The very active 2010 Atlantic Basin hurricane season just ended last week and there is already a prediction for a highly active 2011 hurricane season.
Colorado State University scientists Philip Klotzbach and William Gray’s extended range forecast issued Wednesday predicts 17 named storms, nine hurricanes and five major hurricanes, all figures that are significantly higher than the historical average.
The busy hurricane season is predicted mainly because the duo believes a La Niña or El Niño neutral condition will exist during the 2011 hurricane season, which runs from 1 June through 30 November. El Niño is a cyclical warming of the sea surface temperatures in the tropical Pacific Ocean that is known to cause higher wind shears, which inhibit tropical cyclone formation in the Atlantic Basin. Conversely, La Niña is a cyclical cooling of the sea surface temperatures in the tropical Pacific Ocean known to cause conditions conducive to tropical cyclone formation and strengthening in the Atlantic Basin.
“One of the important questions for the upcoming hurricane season is whether El Niño will re-develop for the 2011 hurricane season. At this point, we think that this is a very unlikely scenario, given the current upper ocean heat content structure across the tropical Pacific,” the report issued by Klotzbach and Gray stated.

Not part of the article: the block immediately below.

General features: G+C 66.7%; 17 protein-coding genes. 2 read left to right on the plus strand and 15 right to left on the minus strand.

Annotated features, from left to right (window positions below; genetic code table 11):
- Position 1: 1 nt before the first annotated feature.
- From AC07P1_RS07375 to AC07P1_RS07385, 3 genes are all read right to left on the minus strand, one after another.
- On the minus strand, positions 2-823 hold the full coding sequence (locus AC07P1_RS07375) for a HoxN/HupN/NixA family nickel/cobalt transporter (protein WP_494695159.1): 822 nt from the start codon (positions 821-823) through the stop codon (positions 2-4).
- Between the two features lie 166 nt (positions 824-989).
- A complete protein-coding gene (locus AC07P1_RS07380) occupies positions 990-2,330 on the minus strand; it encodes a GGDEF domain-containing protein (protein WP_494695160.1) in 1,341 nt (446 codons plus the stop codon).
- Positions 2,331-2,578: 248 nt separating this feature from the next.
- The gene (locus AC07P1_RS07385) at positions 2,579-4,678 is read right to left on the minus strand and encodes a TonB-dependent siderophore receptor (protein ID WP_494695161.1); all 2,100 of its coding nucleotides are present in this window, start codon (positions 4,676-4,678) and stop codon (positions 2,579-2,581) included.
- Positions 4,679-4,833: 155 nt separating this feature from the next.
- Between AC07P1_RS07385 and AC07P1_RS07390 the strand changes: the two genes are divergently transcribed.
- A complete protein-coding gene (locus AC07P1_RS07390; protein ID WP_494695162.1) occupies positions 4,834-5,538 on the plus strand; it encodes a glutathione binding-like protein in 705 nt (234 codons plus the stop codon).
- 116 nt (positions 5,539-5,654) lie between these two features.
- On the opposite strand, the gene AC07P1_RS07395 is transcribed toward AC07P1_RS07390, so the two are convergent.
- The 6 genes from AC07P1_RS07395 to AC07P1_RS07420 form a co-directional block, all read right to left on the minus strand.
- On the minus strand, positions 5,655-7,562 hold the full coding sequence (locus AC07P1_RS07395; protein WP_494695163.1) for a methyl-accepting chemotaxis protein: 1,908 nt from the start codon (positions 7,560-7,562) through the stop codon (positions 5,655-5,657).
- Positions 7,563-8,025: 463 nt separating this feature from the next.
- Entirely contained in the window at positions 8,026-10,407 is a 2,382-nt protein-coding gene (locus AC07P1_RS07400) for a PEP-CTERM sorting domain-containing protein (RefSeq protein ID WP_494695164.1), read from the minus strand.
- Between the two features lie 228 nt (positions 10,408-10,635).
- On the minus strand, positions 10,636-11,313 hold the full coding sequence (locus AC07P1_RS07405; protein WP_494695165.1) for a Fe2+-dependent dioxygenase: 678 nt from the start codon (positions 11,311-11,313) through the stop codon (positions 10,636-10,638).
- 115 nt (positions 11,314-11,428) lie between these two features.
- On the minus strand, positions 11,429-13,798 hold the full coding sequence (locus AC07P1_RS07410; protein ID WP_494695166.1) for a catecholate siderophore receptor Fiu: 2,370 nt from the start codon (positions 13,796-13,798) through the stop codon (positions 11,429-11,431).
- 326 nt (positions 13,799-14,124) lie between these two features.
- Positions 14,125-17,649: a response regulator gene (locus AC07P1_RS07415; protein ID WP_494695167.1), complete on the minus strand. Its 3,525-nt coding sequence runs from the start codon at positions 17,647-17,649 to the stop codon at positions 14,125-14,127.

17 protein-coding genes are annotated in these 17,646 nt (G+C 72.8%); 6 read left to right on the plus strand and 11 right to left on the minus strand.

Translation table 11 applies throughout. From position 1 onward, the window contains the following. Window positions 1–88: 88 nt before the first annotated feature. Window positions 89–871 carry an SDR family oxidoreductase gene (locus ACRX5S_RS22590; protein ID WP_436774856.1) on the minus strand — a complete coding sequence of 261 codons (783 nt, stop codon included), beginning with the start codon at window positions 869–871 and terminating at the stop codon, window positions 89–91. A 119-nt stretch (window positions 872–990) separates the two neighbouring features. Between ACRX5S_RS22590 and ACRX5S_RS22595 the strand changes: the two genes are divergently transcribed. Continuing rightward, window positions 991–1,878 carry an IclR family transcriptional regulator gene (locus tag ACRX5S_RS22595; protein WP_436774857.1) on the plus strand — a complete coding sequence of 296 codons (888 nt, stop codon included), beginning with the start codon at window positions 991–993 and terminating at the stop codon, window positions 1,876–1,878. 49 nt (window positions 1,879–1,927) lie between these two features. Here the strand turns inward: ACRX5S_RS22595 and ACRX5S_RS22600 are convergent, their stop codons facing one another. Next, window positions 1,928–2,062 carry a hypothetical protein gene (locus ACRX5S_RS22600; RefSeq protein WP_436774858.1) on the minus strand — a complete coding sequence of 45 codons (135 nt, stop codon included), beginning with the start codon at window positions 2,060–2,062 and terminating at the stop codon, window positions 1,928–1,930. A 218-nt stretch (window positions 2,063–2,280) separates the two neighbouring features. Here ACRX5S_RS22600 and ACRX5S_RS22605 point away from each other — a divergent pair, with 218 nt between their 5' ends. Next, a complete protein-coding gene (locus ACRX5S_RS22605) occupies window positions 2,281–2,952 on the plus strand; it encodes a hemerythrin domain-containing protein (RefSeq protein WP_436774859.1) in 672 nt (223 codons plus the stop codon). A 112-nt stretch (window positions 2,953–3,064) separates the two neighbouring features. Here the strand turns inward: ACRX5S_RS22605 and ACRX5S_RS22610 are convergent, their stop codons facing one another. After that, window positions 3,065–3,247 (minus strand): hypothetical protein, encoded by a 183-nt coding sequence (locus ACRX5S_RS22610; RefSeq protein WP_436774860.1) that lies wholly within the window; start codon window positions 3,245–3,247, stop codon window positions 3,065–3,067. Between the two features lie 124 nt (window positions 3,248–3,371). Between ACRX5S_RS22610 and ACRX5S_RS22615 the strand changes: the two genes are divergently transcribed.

“We do not expect to see El Niño conditions reemerge in 2011. At this point, we are uncertain whether La Niña conditions or neutral conditions are more likely for the 2011 hurricane season.”
The Colorado State scientists were not the only ones to forecast a busy 2011 hurricane season this week. Tropical Storm Risk issued its extended range forecast on Monday, predicting 15.6 named storms, 8.4 hurricanes and four major hurricanes of Category 3 strength or higher. Similar to Klotzbach and Gray, Tropical Storm Risk believes that a weak La Niña will cause weaker than normal upper level trade winds in the Atlantic Basin. This factor, when combined with predicted warmer-than-average sea surface temperatures in the tropical Atlantic Ocean and Caribbean Sea, will make those areas more prone to tropical cyclone activity.
Tropical Storm Risk discussed the forecast skill of their extended hurricane season outlooks in the report it issued Monday.
“It is clear that the skill of the extended range hurricane forecasts issued in early December, while positive, is low,” it stated. “Skill climbs slowly as the hurricane season approaches. Moderate skill levels are achieved in early June and good skill levels in early August.”
Klotzbach and Gray actually significantly underestimated the number of named storms and hurricanes in the 2010 hurricane season in their extended range forecast issued 9 December, 2009. Their 7 April, 2010, forecast continued to underestimate tropical cyclone activity in the 2010 season. However, its 2 June, 2010, forecast – issued the day after the hurricane season started – came very close to accurately predicting the actually numbers of named storms and hurricanes during the 2010 season and correctly predicted five major hurricanes.
The US National Oceanic and Atmospheric Administration, the organisation that runs the National Hurricane Center in Miami, does not issue a hurricane season forecast until late May.